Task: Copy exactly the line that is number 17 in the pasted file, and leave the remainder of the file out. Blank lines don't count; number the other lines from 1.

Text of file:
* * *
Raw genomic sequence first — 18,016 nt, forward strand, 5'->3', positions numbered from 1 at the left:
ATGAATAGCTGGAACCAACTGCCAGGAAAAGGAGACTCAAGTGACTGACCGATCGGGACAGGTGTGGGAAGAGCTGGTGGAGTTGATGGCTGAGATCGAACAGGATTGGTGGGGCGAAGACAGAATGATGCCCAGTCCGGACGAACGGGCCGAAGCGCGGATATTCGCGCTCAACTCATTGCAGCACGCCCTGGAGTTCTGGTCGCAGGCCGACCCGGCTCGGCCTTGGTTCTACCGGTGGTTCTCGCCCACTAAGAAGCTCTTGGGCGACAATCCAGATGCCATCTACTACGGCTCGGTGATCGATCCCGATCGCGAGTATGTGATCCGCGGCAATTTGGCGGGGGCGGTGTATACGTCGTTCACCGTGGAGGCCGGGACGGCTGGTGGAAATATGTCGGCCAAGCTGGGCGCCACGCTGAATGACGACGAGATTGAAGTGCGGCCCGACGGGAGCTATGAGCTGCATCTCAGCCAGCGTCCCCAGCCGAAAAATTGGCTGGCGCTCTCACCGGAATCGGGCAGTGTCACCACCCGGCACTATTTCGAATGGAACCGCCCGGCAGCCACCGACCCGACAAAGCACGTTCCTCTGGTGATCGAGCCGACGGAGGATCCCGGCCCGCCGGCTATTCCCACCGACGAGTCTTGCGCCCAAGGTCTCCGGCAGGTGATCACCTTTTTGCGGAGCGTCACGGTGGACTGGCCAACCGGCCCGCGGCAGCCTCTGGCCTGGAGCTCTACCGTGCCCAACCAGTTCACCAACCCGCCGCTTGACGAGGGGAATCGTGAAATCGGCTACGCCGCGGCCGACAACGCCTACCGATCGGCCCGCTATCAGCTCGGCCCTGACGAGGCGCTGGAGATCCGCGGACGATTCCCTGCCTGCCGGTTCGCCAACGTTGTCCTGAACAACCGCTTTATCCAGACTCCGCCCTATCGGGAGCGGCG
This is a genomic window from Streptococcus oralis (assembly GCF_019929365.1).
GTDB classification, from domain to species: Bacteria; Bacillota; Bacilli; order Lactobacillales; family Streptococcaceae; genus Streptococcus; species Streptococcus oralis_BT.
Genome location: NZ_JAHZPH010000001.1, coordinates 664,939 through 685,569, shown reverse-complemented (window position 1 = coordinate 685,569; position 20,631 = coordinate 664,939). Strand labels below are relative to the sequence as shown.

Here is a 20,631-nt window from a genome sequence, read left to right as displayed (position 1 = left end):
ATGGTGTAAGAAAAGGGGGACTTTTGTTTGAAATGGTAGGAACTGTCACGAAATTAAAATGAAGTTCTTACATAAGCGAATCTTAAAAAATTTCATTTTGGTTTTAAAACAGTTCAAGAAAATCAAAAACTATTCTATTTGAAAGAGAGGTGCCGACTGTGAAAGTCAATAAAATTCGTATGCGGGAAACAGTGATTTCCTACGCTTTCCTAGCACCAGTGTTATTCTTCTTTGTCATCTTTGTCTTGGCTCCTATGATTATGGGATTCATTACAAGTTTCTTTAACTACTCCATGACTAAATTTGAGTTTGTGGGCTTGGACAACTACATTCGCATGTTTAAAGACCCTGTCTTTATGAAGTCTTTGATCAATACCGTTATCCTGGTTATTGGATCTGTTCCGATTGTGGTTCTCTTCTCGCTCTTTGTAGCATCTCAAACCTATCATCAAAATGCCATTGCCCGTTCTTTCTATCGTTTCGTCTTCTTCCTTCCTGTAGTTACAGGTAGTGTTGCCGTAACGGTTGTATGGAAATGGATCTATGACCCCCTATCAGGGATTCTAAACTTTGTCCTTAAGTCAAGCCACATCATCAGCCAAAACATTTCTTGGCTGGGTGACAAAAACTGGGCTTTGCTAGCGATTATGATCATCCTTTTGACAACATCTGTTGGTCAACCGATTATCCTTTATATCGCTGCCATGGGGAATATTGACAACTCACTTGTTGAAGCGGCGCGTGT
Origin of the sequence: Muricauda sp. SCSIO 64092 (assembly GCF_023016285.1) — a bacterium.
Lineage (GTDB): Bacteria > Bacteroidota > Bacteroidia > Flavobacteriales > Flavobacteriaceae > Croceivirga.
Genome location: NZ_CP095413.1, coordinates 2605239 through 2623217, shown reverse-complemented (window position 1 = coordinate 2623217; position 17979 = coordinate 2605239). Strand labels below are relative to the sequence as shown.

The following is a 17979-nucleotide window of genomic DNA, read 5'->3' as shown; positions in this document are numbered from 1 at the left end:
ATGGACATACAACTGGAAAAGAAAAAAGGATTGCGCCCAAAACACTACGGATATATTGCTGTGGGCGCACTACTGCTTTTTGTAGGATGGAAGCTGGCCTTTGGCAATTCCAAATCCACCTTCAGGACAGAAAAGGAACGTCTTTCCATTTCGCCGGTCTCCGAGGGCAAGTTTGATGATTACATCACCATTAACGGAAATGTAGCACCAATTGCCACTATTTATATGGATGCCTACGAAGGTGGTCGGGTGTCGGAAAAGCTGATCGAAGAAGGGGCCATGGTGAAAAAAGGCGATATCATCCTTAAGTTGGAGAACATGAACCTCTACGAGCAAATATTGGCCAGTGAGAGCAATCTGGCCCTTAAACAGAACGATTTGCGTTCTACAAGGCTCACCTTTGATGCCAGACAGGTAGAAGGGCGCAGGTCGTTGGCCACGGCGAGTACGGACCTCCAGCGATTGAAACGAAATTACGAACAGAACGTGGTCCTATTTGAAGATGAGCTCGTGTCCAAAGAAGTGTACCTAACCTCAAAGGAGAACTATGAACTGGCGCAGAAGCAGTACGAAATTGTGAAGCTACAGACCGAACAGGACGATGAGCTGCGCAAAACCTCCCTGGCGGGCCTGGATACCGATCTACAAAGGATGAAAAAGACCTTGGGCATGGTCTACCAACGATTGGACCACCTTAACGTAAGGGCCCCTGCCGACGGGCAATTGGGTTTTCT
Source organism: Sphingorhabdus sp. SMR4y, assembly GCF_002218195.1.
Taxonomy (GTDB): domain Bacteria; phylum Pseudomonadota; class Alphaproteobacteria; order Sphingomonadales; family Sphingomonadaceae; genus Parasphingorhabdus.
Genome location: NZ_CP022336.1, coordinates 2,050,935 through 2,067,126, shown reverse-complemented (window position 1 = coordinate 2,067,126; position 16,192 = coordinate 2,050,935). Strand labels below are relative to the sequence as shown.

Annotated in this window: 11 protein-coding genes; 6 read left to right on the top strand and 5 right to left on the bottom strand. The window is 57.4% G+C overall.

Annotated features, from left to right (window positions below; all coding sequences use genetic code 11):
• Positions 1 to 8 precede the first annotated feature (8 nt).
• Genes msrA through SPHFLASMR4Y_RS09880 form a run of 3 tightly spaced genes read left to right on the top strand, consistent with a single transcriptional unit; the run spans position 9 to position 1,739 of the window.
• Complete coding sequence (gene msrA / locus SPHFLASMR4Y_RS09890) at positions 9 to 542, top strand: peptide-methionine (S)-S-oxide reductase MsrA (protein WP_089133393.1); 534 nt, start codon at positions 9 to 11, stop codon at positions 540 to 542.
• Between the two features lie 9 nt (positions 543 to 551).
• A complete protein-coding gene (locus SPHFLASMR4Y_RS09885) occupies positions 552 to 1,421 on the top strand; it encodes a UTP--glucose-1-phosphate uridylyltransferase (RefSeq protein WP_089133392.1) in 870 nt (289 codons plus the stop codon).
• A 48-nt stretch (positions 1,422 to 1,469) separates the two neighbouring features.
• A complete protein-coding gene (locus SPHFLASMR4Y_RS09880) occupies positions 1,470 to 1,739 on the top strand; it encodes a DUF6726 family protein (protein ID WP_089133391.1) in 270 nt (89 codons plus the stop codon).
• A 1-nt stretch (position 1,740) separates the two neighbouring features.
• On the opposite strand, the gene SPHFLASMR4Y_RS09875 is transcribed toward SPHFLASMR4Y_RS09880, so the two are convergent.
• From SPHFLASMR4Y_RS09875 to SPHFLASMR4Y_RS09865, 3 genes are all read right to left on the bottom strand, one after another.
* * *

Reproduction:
Annotated features, from left to right (window positions below; all coding sequences use genetic code 11):